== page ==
Most of us have a jar that accumulates our monetary change over time. We do this because change is a pain! It's heavy and rattles around in our pockets or purses when we try to carry it around. It's uncomfortable and difficult to manage. Yet, change is unavoidable, and the way we manage monetary change in our lives is the same way many people deal with change in general.
Our bodies change in even the smallest of ways each and every second as we age. The seasons change. Our children grow and learn (changing as they go). The world changes; admittedly not always for the good, but it is change nonetheless. So, with all of this change around us, you’d think we would be used to change by now. You would think that we had figured out how to manage it and stopped fearing the change in our lives. Yet, we still fear change… run from it… attempt to compartmentalize it in an effort to keep it at bay! For all of the effort, we get a giant lump of change (stored in a "jar") that we never utilize to our fullest advantage. We know it's there. We count it, track it, and yet, we push it aside to the point that it weighs us down.
Why does change frighten us?
Change in and around us requires us to change with it, when we'd much rather stay comfortable, feet firmly planted, in what we know. Being with the unknown—doing things that are new and even slightly out of our comfort zones—is difficult for most people, but to manage change successfully you have to learn and grow with it. You do that by embracing the change that comes your way. Leave your FEAR (not change) in the jar!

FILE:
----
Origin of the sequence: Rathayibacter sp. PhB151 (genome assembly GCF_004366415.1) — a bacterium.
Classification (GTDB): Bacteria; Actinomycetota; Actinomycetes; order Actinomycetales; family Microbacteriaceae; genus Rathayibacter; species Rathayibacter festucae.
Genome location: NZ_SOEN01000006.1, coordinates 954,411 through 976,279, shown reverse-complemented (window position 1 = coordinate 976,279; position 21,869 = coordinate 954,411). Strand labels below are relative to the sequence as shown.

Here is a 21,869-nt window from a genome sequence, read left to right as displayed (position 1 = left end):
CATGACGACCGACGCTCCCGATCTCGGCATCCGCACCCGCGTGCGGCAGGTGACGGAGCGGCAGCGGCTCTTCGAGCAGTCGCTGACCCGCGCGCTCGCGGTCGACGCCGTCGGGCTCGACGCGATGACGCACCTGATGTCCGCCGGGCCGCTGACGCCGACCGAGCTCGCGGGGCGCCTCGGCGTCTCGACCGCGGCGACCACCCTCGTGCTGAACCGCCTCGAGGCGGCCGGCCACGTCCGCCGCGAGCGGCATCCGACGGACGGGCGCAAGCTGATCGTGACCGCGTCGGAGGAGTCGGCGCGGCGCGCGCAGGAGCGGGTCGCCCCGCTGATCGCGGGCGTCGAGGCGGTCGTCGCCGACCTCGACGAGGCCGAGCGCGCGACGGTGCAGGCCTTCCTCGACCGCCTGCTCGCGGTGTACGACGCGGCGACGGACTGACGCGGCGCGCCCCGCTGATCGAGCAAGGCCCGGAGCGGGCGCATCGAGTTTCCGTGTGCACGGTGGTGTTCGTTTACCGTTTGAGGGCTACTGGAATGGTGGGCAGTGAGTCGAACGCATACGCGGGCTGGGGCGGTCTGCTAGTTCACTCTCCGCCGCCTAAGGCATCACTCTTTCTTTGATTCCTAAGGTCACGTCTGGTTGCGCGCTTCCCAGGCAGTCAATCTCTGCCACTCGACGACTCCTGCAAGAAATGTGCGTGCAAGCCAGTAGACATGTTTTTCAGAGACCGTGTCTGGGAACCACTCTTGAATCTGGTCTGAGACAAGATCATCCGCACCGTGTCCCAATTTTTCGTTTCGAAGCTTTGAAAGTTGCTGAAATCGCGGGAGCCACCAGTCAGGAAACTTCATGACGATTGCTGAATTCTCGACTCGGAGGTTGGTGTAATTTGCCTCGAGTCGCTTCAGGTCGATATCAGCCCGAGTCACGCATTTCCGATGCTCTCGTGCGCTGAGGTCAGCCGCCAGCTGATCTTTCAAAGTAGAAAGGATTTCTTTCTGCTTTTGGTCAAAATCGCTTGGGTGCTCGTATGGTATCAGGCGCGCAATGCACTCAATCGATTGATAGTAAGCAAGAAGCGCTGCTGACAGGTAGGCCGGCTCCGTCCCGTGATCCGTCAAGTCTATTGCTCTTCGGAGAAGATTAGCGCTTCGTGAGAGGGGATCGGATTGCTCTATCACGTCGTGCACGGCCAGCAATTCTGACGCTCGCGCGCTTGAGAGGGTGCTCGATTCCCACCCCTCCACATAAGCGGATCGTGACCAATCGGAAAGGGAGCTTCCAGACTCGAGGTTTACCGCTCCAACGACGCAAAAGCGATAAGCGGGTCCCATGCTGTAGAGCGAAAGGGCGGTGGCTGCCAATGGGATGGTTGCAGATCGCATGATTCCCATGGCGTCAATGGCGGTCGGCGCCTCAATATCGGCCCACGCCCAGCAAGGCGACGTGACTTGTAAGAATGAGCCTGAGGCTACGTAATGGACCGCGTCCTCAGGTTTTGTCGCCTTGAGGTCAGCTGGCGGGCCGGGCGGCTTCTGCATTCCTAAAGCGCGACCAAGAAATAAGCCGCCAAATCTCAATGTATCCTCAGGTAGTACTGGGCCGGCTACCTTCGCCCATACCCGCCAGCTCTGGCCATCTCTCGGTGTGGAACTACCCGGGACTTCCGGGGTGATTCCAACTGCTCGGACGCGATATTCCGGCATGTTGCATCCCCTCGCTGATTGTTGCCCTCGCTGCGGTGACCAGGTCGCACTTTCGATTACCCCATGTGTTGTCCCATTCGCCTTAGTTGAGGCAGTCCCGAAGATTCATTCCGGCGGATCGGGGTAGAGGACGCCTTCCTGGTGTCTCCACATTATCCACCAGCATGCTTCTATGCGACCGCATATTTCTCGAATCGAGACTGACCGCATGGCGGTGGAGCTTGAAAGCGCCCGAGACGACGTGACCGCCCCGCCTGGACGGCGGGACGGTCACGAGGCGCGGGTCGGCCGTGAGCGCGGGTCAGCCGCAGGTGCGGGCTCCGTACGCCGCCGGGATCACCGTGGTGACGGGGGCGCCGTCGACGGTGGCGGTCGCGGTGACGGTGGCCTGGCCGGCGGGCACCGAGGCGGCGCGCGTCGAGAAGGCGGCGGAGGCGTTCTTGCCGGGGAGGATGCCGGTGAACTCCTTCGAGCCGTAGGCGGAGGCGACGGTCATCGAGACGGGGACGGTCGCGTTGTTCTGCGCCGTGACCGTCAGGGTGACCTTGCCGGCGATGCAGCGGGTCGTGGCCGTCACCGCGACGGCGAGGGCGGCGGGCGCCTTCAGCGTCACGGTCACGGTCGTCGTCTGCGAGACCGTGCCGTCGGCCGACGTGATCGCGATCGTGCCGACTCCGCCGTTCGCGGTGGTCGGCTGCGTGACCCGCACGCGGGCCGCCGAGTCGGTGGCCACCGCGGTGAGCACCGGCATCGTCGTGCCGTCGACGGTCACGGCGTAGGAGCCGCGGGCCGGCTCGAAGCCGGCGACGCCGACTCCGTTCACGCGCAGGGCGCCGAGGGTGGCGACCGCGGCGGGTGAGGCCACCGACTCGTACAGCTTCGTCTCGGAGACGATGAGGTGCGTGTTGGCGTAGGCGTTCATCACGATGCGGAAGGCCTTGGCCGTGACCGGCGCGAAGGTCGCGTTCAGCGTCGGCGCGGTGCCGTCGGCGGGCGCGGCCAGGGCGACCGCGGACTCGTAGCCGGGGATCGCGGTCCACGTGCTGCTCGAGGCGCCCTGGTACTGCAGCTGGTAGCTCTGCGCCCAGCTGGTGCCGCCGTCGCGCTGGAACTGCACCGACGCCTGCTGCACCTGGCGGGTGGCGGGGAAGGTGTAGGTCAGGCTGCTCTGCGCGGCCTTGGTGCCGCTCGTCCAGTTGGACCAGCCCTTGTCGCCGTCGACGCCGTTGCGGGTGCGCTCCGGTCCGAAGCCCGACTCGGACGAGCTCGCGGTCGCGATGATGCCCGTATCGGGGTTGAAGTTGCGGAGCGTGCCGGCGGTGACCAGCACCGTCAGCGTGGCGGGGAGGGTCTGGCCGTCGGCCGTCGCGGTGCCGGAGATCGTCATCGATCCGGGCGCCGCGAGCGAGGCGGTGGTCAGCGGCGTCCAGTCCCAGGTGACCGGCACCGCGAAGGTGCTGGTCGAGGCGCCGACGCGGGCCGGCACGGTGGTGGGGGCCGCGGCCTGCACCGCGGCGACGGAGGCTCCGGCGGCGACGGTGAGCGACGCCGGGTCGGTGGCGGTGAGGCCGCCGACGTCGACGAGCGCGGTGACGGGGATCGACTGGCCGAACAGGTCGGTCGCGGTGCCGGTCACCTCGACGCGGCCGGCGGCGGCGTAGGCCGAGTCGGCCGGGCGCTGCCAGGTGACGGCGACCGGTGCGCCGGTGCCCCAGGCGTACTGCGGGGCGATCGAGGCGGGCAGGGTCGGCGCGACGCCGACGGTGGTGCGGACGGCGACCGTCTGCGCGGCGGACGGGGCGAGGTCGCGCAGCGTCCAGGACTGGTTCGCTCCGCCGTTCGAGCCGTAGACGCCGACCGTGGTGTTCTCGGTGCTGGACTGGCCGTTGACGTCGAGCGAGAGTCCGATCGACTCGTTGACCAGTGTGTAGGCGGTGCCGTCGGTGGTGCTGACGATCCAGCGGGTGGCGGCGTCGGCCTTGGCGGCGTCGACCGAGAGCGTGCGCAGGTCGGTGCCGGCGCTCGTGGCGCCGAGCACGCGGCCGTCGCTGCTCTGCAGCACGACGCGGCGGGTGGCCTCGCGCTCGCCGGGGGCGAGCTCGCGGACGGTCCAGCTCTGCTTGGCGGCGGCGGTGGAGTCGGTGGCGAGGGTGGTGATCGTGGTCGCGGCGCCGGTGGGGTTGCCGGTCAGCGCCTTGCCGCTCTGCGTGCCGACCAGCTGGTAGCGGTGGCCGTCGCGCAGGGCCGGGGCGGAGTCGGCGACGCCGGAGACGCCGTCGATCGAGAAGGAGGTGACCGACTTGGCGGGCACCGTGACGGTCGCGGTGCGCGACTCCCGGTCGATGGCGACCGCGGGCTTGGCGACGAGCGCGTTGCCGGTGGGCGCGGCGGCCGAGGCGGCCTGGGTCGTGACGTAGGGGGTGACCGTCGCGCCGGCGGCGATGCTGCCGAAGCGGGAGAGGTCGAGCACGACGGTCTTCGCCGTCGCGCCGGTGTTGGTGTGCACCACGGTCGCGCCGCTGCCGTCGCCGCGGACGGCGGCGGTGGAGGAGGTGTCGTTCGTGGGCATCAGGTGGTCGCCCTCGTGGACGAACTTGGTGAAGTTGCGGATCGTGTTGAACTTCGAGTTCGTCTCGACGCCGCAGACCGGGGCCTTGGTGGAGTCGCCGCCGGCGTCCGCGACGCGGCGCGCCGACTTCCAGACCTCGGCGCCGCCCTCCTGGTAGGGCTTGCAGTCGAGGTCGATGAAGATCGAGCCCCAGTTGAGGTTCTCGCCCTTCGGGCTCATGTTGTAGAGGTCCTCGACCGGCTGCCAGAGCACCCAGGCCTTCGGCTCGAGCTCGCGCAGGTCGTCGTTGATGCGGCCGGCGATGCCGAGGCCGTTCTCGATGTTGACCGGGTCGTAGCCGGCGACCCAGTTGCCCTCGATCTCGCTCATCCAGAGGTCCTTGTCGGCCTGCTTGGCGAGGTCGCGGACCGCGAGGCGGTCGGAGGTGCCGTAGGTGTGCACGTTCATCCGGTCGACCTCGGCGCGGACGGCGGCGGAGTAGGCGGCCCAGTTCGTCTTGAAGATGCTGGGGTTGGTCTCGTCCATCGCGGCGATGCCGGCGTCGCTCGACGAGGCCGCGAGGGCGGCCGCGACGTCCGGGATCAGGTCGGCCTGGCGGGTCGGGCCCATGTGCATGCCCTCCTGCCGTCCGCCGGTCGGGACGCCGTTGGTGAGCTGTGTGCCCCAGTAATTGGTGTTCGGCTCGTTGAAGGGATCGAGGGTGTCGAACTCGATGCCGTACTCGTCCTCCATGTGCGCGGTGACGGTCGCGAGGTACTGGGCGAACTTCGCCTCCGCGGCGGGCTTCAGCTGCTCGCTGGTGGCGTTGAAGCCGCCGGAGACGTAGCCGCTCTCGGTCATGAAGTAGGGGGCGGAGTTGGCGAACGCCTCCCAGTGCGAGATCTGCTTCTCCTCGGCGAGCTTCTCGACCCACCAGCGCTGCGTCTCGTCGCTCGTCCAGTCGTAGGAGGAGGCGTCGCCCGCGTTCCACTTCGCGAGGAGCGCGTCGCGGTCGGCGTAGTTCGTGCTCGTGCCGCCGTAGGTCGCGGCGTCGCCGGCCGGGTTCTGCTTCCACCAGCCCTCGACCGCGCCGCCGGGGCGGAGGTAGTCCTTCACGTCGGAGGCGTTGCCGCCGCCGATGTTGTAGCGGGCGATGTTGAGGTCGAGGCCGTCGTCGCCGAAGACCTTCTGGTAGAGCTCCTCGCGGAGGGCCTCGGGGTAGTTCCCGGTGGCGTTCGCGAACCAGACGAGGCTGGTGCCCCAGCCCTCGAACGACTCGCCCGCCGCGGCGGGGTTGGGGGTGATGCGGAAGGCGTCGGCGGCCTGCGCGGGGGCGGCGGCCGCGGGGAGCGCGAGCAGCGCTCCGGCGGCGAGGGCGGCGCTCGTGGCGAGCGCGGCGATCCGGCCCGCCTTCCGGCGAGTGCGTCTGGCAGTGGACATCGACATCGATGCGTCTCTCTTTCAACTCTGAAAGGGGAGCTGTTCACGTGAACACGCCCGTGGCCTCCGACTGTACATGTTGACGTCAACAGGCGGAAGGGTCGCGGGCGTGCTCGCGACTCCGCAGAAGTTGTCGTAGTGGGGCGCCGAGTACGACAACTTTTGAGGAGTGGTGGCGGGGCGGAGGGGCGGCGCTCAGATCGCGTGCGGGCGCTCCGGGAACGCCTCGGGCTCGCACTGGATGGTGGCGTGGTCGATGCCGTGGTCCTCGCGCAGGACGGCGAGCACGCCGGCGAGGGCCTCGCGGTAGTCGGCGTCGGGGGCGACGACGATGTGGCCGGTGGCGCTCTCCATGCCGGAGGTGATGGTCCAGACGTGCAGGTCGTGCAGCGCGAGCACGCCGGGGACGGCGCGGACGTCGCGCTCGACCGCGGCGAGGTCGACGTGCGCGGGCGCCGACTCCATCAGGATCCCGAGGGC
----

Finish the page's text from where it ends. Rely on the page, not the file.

If you attempt to control, compartmentalize, bury, or even accumulate change, you risk completely missing out on the opportunity that change brings you. Does that mean change is always easy? Of course not! Change is weighty, but it is also valuable. It has worth and when you use change as a means to learn and grow, you open up a whole new world of possibility.
As W.E.B. DuBois said, "The most important thing to remember is this: To be ready at any moment to give up what you are for what you might become."